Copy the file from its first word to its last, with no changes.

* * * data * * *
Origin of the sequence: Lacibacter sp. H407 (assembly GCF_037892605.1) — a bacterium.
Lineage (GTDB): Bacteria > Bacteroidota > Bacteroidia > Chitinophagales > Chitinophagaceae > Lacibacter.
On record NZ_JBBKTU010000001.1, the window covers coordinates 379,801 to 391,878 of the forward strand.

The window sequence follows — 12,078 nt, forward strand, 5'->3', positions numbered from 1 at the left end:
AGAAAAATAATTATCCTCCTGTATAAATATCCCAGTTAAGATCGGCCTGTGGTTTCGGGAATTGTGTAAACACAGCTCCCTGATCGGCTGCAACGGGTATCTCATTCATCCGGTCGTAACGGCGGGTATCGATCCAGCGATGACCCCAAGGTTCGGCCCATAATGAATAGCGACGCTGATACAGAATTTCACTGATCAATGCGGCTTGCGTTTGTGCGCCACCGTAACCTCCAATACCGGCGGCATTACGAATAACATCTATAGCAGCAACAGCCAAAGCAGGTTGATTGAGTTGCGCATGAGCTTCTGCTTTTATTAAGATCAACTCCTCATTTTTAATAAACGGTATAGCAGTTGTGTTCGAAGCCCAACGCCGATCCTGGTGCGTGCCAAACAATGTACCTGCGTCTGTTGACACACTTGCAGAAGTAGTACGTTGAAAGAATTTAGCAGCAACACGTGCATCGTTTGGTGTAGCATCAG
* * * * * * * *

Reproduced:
Origin of the sequence: Lacibacter sp. H407 (assembly GCF_037892605.1) — a bacterium.
Lineage (GTDB): Bacteria > Bacteroidota > Bacteroidia > Chitinophagales > Chitinophagaceae > Lacibacter.
On record NZ_JBBKTU010000001.1, the window covers coordinates 379,801 to 391,878 of the forward strand.

The window sequence follows — 12,078 nt, forward strand, 5'->3', positions numbered from 1 at the left end:
AGAAAAATAATTATCCTCCTGTATAAATATCCCAGTTAAGATCGGCCTGTGGTTTCGGGAATTGTGTAAACACAGCTCCCTGATCGGCTGCAACGGGTATCTCATTCATCCGGTCGTAACGGCGGGTATCGATCCAGCGATGACCCCAAGGTTCGGCCCATAATGAATAGCGACGCTGATACAGAATTTCACTGATCAATGCGGCTTGCGTTTGTGCGCCACCGTAACCTCCAATACCGGCGGCATTACGAATAACATCTATAGCAGCAACAGCCAAAGCAGGTTGATTGAGTTGCGCATGAGCTTCTGCTTTTATTAAGATCAACTCCTCATTTTTAATAAACGGTATAGCAGTTGTGTTCGAAGCCCAACGCCGATCCTGGTGCGTGCCAAACAATGTACCTGCGTCTGTTGACACACTTGCAGAAGTAGTACGTTGAAAGAATTTAGCAGCAACACGTGCATCGTTTGGTGTAGCATCAG